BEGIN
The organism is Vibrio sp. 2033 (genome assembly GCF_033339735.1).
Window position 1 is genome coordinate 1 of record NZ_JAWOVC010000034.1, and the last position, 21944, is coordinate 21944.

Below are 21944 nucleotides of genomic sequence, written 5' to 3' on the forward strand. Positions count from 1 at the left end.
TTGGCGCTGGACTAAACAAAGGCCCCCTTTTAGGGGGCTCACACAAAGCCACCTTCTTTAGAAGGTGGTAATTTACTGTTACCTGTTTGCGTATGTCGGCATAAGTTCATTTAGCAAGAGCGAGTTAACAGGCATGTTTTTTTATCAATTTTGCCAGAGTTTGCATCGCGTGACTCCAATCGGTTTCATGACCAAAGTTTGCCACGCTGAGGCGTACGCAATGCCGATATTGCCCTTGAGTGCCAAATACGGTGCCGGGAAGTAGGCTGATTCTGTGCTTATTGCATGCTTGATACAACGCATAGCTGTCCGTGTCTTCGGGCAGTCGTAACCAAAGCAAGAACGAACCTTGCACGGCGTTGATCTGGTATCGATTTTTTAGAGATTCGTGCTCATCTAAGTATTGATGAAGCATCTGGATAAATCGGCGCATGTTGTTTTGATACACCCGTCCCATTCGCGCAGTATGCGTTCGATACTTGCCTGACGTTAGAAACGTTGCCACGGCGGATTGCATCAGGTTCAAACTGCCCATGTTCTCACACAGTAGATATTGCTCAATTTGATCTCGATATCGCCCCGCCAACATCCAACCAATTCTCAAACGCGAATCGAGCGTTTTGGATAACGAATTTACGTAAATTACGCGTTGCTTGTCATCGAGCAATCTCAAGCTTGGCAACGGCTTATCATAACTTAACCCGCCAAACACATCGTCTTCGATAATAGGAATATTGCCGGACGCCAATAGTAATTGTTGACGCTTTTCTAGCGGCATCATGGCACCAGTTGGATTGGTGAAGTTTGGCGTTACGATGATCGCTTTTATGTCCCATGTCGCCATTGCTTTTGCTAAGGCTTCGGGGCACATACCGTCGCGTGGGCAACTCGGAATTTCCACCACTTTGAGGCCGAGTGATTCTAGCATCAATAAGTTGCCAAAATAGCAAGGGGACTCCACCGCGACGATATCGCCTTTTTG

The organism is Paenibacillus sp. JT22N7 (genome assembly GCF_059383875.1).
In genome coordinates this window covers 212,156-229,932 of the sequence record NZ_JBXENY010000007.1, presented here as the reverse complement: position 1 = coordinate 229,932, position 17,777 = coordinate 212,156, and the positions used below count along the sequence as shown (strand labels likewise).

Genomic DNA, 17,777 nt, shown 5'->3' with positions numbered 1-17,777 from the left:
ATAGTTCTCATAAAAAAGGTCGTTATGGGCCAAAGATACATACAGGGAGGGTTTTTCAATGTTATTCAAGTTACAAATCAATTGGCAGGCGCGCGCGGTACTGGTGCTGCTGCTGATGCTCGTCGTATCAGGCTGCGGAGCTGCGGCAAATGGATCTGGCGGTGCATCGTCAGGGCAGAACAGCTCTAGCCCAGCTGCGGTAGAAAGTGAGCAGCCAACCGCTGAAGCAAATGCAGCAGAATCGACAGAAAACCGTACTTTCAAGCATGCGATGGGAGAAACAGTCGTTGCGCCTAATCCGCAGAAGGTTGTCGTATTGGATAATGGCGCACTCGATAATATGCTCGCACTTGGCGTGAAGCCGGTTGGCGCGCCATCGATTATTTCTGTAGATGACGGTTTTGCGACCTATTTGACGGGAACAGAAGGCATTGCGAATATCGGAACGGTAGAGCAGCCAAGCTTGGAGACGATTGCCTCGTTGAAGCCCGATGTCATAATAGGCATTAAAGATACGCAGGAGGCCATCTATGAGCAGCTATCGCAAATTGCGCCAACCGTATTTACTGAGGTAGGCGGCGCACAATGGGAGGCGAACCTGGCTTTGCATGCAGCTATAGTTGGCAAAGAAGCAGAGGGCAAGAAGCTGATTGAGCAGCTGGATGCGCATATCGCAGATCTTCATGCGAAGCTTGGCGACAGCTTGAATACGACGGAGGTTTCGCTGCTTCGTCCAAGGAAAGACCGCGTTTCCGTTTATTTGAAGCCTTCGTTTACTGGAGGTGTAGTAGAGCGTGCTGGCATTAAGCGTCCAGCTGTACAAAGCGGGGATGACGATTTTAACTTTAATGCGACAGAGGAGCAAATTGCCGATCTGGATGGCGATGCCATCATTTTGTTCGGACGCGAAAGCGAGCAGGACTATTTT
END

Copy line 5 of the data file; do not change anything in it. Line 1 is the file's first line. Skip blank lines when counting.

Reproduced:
The organism is Paenibacillus sp. JT22N7 (genome assembly GCF_059383875.1).